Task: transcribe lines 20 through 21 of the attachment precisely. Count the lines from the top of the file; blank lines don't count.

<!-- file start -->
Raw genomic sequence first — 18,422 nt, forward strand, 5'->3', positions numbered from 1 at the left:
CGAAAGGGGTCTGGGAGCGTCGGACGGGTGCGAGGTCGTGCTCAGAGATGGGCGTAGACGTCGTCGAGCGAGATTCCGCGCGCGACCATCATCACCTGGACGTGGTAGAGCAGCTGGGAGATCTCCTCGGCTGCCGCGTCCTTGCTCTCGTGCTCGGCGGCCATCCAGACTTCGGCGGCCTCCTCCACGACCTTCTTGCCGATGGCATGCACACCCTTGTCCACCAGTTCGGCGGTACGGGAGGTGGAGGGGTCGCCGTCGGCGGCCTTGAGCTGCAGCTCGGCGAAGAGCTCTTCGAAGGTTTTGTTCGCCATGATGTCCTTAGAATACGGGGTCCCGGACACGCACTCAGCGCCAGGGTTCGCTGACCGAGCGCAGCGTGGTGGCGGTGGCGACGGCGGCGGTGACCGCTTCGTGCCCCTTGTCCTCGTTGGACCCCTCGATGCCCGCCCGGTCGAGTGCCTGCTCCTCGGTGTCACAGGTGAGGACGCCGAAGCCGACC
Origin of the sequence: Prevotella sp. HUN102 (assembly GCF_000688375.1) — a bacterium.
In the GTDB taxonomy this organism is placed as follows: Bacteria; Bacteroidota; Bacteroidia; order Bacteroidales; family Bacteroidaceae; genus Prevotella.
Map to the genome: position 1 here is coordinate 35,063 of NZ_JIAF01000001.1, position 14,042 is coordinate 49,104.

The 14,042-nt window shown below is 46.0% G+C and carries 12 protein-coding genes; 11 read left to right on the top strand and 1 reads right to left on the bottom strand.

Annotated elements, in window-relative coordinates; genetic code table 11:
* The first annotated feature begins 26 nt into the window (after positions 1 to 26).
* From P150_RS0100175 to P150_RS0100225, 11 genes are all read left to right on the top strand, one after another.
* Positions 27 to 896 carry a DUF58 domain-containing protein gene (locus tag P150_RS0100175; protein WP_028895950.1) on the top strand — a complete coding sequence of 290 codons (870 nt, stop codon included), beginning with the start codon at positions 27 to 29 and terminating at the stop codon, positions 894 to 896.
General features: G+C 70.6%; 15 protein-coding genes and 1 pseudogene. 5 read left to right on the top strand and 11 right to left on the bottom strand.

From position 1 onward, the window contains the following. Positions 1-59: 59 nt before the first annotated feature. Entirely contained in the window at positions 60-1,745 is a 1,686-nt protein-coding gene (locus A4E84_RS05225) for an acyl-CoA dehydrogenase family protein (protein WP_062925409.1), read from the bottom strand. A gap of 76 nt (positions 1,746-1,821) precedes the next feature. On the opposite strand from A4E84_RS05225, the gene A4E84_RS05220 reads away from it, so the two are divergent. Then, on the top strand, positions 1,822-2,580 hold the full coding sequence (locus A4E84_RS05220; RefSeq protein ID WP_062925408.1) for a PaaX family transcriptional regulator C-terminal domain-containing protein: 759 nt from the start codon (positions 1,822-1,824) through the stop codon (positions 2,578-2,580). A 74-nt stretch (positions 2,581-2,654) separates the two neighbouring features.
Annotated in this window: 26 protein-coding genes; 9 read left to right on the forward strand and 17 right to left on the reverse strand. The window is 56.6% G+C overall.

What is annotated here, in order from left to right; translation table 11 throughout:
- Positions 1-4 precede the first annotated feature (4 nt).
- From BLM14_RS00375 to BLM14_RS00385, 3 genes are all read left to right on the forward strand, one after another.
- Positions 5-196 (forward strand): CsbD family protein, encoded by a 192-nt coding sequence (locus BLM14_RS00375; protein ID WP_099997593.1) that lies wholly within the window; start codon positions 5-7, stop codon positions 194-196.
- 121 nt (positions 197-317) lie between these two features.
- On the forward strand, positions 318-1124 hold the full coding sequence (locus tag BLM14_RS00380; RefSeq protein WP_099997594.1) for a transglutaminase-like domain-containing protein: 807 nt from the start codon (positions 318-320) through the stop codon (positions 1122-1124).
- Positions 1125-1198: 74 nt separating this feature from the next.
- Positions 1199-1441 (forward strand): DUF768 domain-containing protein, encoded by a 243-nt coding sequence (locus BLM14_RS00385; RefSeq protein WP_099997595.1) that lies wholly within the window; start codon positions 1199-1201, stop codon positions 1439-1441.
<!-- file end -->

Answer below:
- Positions 1125-1198: 74 nt separating this feature from the next.
- Positions 1199-1441 (forward strand): DUF768 domain-containing protein, encoded by a 243-nt coding sequence (locus BLM14_RS00385; RefSeq protein WP_099997595.1) that lies wholly within the window; start codon positions 1199-1201, stop codon positions 1439-1441.